Eating out, Beijing: Kiwi bites
2007-10-10 13:51:02 [ Big Normal Small ]     Comment
Eating out, Beijing: Kiwi bites

The Kiwi country hopes to create a new zeal for New Zealand foodstuffs among Chinese foodies and is now setting its sights on the capital. Since May 2006, the New Zealand Trade and Enterprise (NZTE) has been pushing the country's posh nosh and fine wine in Shanghai. Now, it's gearing up for its Beijing rollout as part of the NZ$19 million campaign to expand support for its food and beverage (F&B) export to China, its fourth largest trading partner, as well as in Japan and the United States.

But the Middle Kingdom will be the central focus of the new campaign, as New Zealand exports to China have increased 250 percent over the last decade, totaling NZ$1.877 billion for 2007 by the end of June.

And the plans to grow this further means Beijingers should expect to find more New Zealand fare on store shelves and dinner plates across the capital. But when it comes to New Zealand chow, it's less about the country's cuisine than its raw ingredients.

"In New Zealand, we have all of these great products to put together, but there's no culinary tradition," says New Zealand chef Tony Bullot.

To promote awareness about Kiwi foodstuffs in Beijing, NTZE hosted a lunch at the ambassador's house last Thursday. Bullot, who is F&B director for he Holiday Inn Lido Beijing, cooked up cuts of Canterbury lamb, lobsters drizzled in avocado oil, and kiwi- and strawberry-topped pavlova for the capital's gastronomes and media. Between bites, Bullot made dinner conversation about the dinner, explaining the virtues of the victuals diners were digging into.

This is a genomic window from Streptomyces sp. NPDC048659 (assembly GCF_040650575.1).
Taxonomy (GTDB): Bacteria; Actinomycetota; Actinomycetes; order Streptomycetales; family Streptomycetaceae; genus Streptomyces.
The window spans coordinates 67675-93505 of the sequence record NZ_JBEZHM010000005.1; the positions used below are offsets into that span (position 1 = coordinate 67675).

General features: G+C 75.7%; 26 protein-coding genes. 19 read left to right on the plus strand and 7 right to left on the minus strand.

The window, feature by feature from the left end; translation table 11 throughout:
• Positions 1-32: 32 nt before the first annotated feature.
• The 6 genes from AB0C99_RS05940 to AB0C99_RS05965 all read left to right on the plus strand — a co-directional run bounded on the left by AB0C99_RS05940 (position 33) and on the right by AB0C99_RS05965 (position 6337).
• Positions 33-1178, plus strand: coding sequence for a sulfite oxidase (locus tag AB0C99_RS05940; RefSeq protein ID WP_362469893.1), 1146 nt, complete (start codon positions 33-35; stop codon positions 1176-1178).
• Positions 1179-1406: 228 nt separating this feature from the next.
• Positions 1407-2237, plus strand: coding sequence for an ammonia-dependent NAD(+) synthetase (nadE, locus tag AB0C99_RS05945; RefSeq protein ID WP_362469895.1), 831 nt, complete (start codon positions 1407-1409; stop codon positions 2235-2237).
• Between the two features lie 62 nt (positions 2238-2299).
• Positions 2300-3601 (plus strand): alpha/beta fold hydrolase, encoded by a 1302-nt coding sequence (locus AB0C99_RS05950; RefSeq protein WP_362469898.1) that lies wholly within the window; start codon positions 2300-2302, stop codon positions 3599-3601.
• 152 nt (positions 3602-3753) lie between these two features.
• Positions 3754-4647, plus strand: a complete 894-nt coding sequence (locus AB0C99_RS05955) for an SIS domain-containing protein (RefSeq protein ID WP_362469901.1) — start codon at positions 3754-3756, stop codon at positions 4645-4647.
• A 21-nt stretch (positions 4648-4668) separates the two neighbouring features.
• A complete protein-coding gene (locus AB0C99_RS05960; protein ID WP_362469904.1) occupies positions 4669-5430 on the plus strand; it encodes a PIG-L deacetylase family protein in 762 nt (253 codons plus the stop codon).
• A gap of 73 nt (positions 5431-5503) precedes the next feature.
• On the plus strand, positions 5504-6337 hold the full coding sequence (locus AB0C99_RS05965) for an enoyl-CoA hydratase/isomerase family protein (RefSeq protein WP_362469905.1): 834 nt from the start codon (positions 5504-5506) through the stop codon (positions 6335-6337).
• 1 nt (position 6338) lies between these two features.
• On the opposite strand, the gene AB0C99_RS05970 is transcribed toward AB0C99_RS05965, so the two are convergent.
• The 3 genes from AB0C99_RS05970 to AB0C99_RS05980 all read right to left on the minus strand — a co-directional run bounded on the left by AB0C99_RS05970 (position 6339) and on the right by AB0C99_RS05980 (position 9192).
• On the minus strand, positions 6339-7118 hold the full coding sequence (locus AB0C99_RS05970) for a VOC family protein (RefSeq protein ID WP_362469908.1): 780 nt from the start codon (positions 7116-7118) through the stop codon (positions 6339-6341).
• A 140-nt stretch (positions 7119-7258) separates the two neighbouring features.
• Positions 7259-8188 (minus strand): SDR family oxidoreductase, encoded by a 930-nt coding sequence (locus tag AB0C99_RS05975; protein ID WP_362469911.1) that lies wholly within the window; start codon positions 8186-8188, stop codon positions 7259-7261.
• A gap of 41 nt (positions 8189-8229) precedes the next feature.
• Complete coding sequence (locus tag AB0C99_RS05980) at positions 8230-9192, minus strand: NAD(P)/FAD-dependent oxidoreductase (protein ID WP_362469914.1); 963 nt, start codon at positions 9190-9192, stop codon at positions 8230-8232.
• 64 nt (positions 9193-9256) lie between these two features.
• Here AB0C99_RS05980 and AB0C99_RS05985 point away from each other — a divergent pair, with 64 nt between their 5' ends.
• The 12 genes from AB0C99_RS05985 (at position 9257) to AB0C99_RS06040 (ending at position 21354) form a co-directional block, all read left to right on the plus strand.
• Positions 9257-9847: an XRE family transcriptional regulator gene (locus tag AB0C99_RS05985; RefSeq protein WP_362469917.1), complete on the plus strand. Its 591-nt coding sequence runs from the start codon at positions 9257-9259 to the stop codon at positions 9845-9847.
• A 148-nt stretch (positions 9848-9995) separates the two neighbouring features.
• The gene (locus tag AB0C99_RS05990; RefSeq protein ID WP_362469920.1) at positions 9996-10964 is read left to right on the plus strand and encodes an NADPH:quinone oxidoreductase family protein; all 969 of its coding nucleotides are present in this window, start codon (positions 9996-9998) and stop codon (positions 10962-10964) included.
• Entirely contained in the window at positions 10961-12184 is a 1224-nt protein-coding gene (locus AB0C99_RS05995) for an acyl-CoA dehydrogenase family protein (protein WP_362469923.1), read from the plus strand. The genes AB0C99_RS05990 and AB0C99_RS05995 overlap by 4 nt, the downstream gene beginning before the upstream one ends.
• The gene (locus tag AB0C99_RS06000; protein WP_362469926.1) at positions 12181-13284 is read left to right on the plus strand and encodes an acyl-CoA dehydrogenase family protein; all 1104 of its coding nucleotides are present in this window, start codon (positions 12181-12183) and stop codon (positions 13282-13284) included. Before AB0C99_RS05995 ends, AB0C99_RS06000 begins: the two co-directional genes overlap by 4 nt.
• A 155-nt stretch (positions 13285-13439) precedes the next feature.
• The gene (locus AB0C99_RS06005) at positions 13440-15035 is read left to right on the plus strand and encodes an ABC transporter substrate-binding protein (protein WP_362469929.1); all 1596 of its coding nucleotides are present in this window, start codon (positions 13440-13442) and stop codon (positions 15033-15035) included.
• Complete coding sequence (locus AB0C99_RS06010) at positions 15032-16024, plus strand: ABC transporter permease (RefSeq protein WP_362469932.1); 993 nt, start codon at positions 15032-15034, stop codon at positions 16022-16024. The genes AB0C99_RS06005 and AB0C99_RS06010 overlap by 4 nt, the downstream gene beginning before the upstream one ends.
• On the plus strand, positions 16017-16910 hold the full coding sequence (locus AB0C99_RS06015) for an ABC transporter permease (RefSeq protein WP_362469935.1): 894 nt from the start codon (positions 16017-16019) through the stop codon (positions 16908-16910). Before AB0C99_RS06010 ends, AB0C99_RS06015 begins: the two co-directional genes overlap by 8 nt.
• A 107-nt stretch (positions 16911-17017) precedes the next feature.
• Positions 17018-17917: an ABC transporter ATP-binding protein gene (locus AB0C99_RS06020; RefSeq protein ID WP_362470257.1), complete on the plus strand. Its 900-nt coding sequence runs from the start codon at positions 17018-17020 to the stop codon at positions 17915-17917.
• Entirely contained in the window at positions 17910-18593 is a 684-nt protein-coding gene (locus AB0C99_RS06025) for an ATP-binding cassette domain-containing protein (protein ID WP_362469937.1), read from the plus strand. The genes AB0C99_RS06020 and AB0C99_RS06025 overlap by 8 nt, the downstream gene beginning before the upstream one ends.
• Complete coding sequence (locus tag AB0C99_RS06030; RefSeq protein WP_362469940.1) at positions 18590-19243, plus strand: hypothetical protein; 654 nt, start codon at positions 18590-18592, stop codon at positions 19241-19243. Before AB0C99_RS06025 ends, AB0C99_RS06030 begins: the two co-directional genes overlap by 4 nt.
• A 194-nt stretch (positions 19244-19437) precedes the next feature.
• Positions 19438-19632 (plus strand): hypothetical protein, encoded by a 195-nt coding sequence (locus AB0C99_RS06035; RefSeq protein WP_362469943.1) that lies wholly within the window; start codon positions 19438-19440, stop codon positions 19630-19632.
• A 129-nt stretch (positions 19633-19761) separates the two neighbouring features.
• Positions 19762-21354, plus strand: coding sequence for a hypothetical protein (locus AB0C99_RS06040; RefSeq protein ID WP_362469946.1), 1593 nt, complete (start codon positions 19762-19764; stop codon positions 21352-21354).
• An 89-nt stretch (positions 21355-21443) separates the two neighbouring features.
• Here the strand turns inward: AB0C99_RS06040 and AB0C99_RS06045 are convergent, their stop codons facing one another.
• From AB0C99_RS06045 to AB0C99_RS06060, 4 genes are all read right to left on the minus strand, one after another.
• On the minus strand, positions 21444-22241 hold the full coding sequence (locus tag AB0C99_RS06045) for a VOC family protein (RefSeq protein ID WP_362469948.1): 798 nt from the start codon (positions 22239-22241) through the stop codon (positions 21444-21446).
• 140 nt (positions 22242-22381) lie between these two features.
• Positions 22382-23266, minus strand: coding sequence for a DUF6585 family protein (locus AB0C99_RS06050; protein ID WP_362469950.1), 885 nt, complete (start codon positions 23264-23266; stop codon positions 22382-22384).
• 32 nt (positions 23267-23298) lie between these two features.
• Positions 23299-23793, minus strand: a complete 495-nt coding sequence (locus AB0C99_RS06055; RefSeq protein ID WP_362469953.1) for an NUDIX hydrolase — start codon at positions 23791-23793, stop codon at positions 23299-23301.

With no longstanding culinary tradition to sell, the pitch to Beijingers is that New Zealand food is among the world's healthiest, safest and most sustainably produced.

"New Zealand offers a solution that few countries in the world can match: A wide range of sustainably sourced food and beverage of the highest quality, or put simply, pure tastes from a pure place," says NZTE's counselor commercial Jonathan Watt.

If the selling point is natural nosh rather than Kiwi cuisine, the question becomes: will Beijingers bite? Watt believes they will. "The growing Chinese middle-class, typically located in the major cities on the Eastern seaboard of China, is seeking quality and value. They are focused on wellbeing and are increasingly looking for the healthiest, freshest foods, with food safety being a key buying trigger," he says.

Beijingers could expect bigger portions of the seafood, beef, lamb, milk, honey and butter they eat to hail from the South Pacific nation. According to NTZE marketing and communications manager Ziena Jalil, while there are more drinkers of New Zealand wine and vodka in Shanghai, Beijing now is the prime destination for beef and mutton. This lean meat, all of which comes from grass-fed livestock, is mainly distributed to high-end hotpot restaurants.

"All of our food is harvested sustainably, and all of our lamb and beef are all products of low-intensive farming," Jalil says. She adds that most poultry and eggs from the country are raised free-range, while its honey is known not only for being exceptionally sweet but also for its medicinal qualities.

Bullot points out that because Kiwi cuisine is based not only on dishes from Europe but also on meals from Asia and the Pacific Rim, its New World wineries have adapted to this diversity, so many of its wines would match well with Chinese cuisine.

According to the NZTE's Wine and Food Matching Guide's section on China: "The most important premise to follow is that wines should help to balance hot, sour, salty and sweet food sensations rather than overpower them. The best wines for Asian foods are often those with moderate levels of alcohol, as heat from the alcohol will intensify the heat sensation from the food."
While there are no Kiwi-cuisine restaurants in the capital yet, New Zealand meat is served at the Holiday Inn Lido Beijing, Aria and Outback Stake House. Coffee from the country is served at Caf L'affare and wine and dairy products from the country can be found on shelves at Jenny Lou's.

(China Daily by Erik Nilsson October 8, 2007)
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